Football World Cup 1966 » Winner – Teams – Statistics – History
The 1966 World Cup Final was won by England on the 30th July 1966 when the English team beat West Germany 4-2. All the semi-finalists in the tournament were from Europe, with England beating Portugal 2-1 at Wembley and West Germany beating the Soviet Union 2-1 at Goodison Park to reach the final.
This was the first time that a team outside western Europe had passed the first round of competition. The matches in the 1966 World Cup Final were characterised by increasingly tactical play and lower scoring matches but they were incredibly popular with fans. Over 98,000 people attended the World Cup Final.
Participating Teams of the 1966 World Cup Finals
There were 16 teams that qualified and played in the 1966 World Cup Finals. Despite 15 African teams competing in the Qualifying rounds, all the African teams withdrew in protest when FIFA confirmed that the winning African teams would have to play off against their Asian counterparts in order to qualify for the Finals.
This provided North Korea with an easy path to the finals after beating their only competitor, Australia. North Korea were joined in the Finals by European qualifiers Bulgaria, England, France, Hungary, Italy, Portugal, the Soviet Union, Spain, Switzerland and West Germany. Mexico beat the US and a number of Caribbean nations to win their place as the representative of their region which included North and Central American and Caribbean countries.
The qualifiers for South America were Argentina, Brazil, Chile and Uruguay.
Winner of the World Cup 1966
England won the 1966 World Cup 4-2 in extra time, in what was one of the most controversial finals the World Cup competition has seen. The first goal was scored by West German player Helmut Haller. Then, in the 19th minute, England Captain Bobby Moore was able to take advantage of a free kick to pass to Geoff Hurst who levelled the score. Both teams again scored after halftime with goals by Martin Peters for England and Wolfgang Weber for West Germany. This pushed the match into extra time.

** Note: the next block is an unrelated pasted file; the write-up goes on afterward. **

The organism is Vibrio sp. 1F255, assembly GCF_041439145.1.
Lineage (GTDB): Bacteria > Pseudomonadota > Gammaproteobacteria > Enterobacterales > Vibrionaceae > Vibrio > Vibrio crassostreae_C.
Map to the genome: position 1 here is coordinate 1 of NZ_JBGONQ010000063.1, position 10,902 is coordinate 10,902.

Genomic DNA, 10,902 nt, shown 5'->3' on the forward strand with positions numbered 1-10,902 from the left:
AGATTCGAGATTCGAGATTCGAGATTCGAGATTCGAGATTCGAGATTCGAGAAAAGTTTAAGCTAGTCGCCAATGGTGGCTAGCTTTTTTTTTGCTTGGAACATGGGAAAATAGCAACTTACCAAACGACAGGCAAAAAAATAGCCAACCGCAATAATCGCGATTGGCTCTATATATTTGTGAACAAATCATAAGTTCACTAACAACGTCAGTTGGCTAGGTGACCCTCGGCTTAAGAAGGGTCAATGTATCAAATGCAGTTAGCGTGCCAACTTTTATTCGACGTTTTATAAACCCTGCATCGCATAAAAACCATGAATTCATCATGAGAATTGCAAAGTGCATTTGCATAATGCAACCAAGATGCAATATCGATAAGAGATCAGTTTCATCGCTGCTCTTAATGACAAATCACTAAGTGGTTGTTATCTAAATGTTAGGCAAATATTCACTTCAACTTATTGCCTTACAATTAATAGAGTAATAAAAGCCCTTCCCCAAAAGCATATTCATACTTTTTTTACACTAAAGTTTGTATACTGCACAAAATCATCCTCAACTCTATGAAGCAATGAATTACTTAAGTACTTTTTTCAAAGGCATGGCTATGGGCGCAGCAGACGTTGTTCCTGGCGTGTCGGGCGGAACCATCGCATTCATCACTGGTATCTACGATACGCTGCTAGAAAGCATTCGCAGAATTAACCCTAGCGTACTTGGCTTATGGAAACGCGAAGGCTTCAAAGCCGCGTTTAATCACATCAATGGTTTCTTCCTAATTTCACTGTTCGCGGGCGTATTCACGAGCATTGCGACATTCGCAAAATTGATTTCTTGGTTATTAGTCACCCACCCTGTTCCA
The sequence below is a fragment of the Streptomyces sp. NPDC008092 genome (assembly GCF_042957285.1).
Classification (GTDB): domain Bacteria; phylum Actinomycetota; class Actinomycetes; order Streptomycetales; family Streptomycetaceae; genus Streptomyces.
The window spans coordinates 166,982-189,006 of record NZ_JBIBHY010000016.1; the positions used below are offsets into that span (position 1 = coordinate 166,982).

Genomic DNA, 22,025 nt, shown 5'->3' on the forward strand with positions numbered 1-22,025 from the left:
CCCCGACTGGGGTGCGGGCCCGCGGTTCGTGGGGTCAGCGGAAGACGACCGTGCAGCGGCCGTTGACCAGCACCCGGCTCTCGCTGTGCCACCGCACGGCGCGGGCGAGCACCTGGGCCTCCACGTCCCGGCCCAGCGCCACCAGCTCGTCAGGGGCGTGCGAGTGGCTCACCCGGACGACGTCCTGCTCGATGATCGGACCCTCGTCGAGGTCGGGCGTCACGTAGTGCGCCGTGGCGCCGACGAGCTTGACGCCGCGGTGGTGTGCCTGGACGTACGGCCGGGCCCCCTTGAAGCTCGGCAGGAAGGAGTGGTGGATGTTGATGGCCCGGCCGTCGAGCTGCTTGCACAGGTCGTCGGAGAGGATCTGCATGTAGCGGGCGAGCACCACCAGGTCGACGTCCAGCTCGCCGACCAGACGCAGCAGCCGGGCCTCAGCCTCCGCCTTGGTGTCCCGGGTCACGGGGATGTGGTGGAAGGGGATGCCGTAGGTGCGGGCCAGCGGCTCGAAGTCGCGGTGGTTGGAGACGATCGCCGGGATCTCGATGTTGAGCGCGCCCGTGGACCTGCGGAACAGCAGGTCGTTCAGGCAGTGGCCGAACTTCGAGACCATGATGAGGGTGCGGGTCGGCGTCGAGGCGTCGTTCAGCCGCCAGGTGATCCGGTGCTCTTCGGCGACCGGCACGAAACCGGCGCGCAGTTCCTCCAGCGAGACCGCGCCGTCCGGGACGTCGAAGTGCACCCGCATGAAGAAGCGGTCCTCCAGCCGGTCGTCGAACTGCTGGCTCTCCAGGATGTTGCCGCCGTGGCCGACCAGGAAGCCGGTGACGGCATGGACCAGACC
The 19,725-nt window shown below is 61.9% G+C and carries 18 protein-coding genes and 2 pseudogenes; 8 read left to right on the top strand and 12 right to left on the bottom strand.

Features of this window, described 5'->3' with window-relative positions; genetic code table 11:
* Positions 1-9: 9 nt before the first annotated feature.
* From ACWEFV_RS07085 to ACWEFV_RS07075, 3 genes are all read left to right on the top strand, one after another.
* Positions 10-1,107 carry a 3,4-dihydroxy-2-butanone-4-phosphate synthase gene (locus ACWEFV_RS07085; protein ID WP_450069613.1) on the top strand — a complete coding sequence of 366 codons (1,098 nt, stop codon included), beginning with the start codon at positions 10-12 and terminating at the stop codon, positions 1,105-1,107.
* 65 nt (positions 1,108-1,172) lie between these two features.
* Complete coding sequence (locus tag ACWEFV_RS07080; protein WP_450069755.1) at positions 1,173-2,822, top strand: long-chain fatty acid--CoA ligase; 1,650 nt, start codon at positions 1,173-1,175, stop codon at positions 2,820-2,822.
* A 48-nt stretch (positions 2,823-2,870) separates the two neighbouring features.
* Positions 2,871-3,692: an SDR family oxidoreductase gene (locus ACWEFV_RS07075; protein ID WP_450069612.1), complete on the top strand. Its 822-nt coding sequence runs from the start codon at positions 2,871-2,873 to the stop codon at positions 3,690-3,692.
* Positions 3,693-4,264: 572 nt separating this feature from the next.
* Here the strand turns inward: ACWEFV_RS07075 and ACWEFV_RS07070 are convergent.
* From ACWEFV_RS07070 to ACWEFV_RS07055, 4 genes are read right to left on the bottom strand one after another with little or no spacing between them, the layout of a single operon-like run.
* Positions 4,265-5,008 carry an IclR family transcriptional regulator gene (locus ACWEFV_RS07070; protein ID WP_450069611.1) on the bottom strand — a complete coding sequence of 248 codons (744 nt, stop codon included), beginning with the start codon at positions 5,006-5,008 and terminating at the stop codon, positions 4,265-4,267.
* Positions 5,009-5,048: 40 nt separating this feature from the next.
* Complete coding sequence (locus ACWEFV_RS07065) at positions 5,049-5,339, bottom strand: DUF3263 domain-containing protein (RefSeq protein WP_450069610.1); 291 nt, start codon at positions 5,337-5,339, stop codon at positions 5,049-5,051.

The English team scored controversially after 11 minutes of extra time when Geoff Hurst shot from close range. This shot hit the bottom of the crossbar and bounced on the line and then went clear off the goal. After consultation between the referees, England were awarded the goal. However, using modern film analysis it has been determined that enough of the ball did not cross the line to be correctly called a goal.
In the last minute of the game, a desperate West Germany sent all their defenders forward in a last-ditch attempt to equalise the match and this allowed England player Geoff Hurst to score his third goal of the match while unmarked. He scored this goal as England fans were streaming onto the pitch, mistakenly thinking that the match had already finished.
The Story of 1966 FIFA World Cup
The 1966 FIFA World Cup was had a special atmosphere and this was in part due to the large audiences, the tensions caused by playing at the height of the Cold War and the prior theft of the winner’s trophy.
- Massive audiences, both at the matches and on television – The 1966 World Cup attracted an enormous level of interest. Breaking attendance records throughout the series, over 96,000 spectators attended the final, with over 32 million people in the UK watching at home on television. This made the 1966 World Cup Final the highest rating UK television programme of all time and there were an estimated 400 million television spectators worldwide.
- Political intrigue – Taking place at the height of the Cold War, political intrigues added to the drama. National anthems were not played at matches, apart from the final, as officials did not want to play the national anthems of socialist countries such as North Korea and the Soviet Union. Conspiracy theories were common, with fans and commentators ascribing political motivations to the referees’ decisions. In particular, some West German fans continue to believe the Soviet referee in the final, Bahramov, awarded England the controversial third goal as retribution for the Battle of Stalingrad in World War II.
- Pickles the dog – Four months before the World Cup Final, the Jules Rimet Trophy that was to be awarded to the winning team was stolen from a cabinet while on public display at a stamp exhibition in London. The thief overcame heavy security and stole the trophy while leaving behind over £3 million worth of rare stamps. A ransom demand was received attached to a portion of the trophy and the police subsequently arrested the sender of the ransom note Edward Bletchley. The remainder of the trophy was found under a hedge by a Border Collie called Pickles. He was rewarded for finding the trophy by being invited to the celebration banquet after the match and his owner was given a reward of £5,000.